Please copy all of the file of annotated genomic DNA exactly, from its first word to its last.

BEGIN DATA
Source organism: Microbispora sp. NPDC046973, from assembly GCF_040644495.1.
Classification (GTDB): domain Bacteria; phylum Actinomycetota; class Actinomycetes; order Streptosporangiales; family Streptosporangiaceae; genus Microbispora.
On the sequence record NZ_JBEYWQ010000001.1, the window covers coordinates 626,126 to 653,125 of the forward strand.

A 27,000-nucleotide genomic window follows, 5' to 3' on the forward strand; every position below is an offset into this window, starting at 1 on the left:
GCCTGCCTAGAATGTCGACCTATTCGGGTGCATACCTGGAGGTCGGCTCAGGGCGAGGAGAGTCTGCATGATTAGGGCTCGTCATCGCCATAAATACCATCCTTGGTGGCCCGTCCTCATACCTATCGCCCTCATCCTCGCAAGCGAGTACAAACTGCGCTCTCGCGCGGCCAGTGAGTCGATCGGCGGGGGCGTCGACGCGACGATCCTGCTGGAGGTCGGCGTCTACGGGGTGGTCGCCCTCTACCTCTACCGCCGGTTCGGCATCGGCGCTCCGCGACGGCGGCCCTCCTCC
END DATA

Source organism: Microbispora sp. NPDC046973, from assembly GCF_040644495.1.
Classification (GTDB): domain Bacteria; phylum Actinomycetota; class Actinomycetes; order Streptosporangiales; family Streptosporangiaceae; genus Microbispora.
On the sequence record NZ_JBEYWQ010000001.1, the window covers coordinates 626,126 to 653,125 of the forward strand.

A 27,000-nucleotide genomic window follows, 5' to 3' on the forward strand; every position below is an offset into this window, starting at 1 on the left:
GCCTGCCTAGAATGTCGACCTATTCGGGTGCATACCTGGAGGTCGGCTCAGGGCGAGGAGAGTCTGCATGATTAGGGCTCGTCATCGCCATAAATACCATCCTTGGTGGCCCGTCCTCATACCTATCGCCCTCATCCTCGCAAGCGAGTACAAACTGCGCTCTCGCGCGGCCAGTGAGTCGATCGGCGGGGGCGTCGACGCGACGATCCTGCTGGAGGTCGGCGTCTACGGGGTGGTCGCCCTCTACCTCTACCGCCGGTTCGGCATCGGCGCTCCGCGACGGCGGCCCTCCTCC